Even Wells Fargo & Co.—where the earnings announcement was prefaced with a warning that results were preliminary due to a pending $1 billion agreement with regulators—showed flat loans when compared with the prior quarter, in spite of mandated regulatory limits on balance sheet growth.

This bedeviled bank was even able to show growth in the all-important consumer and small business deposit categories, where logic would dictate that customers should be running for the hills. Not so—apparently branches and brand do count for something.

Stop the ridiculousness!

I had to shake my head at some of the questions coming from the bank analyst community on this latest round of conference calls, especially at some that were directed at Bank of America CEO Brian Moynihan.

One analyst bemoaned the lack of any "dessert" in the earnings, by which he seemed to mean loan growth in excess of the company's 5% reported core growth rate. (As I listened to this ridiculousness, I had to resist the urge to do my best imitation of little Judy Miller—the Saturday Night Live character developed by the incomparable Gilda Radner, who repeatedly threw herself against the wall while doing a pretend TV show in her room.)

Here is a company that has taken a solid decade to completely restructure itself from the inside out, massively lessening credit risk, cutting huge numbers of people and relentlessly reducing other expenses, doing a complete reversal on a big bet in the mortgage business, refining its branch footprint while pioneering mobile and digital product delivery, buttressing capital, and just generally making itself a bank better able to deliver a more predictable and consistent stream of earnings and return large amounts of capital to shareholders.

And yet, the Street—at least as exemplified by this questioner, who is ubiquitous—seems to want to see this bank deliver loan growth that would be well in excess of something that growth in the economy would support.

Have we learned nothing in the past 10 years about the perils of outsized loan growth—and how it is eventually given back?

Yet another questioner—one who is an even bigger dinosaur than I am—asked why Bank of America has not increased its capital levels over the last several years, and how they were ever going to be able to grow their balance sheet unless they increased their common equity.


First off, we all will have to get used to the reality of hits to accumulated other comprehensive income as rates rise—after having years of massive gains in bond portfolios—and those will impact GAAP capital, but not regulatory capital.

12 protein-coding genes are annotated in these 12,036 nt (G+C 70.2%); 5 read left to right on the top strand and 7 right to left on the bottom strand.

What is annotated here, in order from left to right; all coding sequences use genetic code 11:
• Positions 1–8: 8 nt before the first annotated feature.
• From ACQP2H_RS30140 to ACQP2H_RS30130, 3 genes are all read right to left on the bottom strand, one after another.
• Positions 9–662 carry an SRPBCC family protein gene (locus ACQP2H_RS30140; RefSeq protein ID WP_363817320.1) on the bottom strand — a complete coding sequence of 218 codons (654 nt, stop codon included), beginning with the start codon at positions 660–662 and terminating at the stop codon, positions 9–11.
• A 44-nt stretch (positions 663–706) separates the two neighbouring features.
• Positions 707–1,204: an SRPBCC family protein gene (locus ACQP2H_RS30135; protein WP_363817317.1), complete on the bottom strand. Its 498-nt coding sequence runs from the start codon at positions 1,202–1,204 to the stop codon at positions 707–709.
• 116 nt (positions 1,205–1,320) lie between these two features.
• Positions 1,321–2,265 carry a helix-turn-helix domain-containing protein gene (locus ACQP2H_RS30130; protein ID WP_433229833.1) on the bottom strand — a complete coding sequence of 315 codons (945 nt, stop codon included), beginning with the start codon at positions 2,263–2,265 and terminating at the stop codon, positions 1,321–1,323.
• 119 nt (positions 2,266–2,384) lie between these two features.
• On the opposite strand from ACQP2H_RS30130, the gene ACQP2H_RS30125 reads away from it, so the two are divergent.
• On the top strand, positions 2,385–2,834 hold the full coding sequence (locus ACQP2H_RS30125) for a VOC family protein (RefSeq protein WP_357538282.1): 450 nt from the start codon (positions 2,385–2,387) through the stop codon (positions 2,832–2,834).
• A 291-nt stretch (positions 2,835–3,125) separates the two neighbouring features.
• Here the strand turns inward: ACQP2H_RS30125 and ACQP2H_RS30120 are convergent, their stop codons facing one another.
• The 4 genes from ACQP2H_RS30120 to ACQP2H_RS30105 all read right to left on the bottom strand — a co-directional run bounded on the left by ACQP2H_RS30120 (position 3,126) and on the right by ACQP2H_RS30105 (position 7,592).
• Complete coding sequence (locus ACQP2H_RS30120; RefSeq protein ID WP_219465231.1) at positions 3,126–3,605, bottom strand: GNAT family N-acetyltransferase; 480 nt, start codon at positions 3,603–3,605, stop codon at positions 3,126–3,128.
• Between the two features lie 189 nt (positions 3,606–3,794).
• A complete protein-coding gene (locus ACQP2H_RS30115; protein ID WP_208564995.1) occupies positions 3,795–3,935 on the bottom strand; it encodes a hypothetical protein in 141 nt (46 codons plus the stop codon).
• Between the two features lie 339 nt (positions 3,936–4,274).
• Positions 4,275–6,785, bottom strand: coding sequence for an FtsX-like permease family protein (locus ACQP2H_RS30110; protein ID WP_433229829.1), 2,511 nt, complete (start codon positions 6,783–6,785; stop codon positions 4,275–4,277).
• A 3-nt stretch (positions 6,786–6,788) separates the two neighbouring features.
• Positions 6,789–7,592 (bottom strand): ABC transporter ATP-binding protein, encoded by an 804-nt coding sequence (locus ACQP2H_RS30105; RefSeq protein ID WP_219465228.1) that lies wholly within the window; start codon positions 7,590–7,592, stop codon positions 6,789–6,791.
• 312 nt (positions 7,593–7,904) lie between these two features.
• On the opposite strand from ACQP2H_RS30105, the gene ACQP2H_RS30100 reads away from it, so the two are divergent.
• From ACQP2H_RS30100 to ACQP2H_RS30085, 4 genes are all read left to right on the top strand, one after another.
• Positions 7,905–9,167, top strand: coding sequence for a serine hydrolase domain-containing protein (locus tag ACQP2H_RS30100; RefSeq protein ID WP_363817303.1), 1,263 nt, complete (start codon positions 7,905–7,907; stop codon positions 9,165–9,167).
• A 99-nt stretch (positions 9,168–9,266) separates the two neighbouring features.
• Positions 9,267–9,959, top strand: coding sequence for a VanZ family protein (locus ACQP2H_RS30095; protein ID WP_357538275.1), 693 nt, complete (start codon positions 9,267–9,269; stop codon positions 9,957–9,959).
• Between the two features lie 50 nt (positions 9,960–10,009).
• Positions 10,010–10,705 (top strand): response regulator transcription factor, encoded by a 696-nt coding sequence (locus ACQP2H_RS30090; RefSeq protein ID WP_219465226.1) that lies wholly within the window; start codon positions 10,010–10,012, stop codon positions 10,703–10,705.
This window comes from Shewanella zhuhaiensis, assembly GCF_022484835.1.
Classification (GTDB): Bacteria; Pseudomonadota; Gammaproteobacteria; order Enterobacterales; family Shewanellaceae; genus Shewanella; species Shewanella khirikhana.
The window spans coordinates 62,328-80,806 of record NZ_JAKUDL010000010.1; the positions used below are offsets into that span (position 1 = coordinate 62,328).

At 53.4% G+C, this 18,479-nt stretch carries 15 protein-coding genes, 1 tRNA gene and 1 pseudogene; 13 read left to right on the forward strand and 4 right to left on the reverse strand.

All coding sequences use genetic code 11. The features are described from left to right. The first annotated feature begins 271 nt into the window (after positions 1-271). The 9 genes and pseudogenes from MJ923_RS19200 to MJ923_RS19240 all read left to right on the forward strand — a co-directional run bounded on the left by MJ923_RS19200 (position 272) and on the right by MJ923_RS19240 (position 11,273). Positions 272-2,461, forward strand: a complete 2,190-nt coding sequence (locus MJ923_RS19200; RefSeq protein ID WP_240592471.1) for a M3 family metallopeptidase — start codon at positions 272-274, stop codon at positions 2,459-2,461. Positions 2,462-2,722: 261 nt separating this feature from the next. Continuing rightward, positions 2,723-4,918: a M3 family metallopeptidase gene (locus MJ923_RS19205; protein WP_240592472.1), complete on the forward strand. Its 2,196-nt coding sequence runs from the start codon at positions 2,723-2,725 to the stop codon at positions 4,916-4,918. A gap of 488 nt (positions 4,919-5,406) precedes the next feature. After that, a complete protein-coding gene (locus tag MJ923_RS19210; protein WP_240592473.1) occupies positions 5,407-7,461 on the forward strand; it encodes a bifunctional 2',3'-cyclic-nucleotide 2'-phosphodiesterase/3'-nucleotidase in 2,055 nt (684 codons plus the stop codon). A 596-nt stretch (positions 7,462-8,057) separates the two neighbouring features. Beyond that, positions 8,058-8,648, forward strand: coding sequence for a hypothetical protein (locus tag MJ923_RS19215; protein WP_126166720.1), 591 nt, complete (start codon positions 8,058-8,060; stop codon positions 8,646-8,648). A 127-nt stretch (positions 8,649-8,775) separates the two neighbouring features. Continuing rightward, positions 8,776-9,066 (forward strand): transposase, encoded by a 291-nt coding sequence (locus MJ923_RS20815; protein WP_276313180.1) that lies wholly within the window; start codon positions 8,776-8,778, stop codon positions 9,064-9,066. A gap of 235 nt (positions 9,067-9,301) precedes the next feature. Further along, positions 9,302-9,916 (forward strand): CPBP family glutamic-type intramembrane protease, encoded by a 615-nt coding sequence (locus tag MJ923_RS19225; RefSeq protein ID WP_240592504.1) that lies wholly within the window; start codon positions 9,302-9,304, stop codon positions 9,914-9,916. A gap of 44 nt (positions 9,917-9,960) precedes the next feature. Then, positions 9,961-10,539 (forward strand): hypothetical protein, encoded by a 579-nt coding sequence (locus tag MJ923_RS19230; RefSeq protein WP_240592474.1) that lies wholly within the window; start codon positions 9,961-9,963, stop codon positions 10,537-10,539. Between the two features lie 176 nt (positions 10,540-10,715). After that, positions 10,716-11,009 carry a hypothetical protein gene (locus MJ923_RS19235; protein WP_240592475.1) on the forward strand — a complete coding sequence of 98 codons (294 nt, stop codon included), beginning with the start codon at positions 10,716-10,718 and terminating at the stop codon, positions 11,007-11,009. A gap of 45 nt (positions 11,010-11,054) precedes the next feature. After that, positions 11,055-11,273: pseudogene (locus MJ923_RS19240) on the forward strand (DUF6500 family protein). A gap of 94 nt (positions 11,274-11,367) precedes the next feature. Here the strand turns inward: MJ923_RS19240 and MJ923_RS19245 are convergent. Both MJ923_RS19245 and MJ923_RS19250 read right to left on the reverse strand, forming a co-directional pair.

Secondly, Bank of America has been involved in share buybacks over the last few years, and has finally been able to resume paying something that resembles a normal dividend, and both of those capital return activities have kept BofA's capital at manageable levels.

And a news flash for those who have not been listening—banks presently have ample capital to grow their loan books and more capital will not equate to stronger growth, just to worse returns.

Going back to yesterday’s favorite prediction

There was a great brouhaha a few years ago about whether bank stocks would become the new utility stocks. I'd like to say a few things about that.

First, when I go to turn on the lights or the water I'm always happy for the soundness and predictability of my local utility companies, and it would be nice to know that my bank will always be in similarly good shape.

Secondly, my local electric utility (Southern Company) is presently selling at a 16X forward PE, and no large bank that I know of (and only a few smaller ones) sells at such a lofty valuation.

So, yes—banks that are utilities of a sort would be good, only I'd say that I want them to be "utilities with benefits," with the benefits being the ability to innovate the products to which I have access, deliver service on an individualized basis, and just keep cranking out the dividend growth with fewer constraints than they have had in the past few years.

As for the quality of bank stock analysis on Wall Street and the unrealistic expectations that it may engender—well, I just don't know what to tell you.

This article originally appeared on S&P Global Market Intelligence’s website on April 23, 2018, under the title, "What is it that bank investors want, exactly?"

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S&P Global Market Intelligence

S&P Global Market Intelligence, formerly S&P Capital IQ and SNL, is the premier provider of breaking news, financial data, and expert analysis on business sectors critical to the global economy. This article originally appeared on the SNL subscriber side of S&P Global's website. Older articles published under the original SNL Financial name can be found here.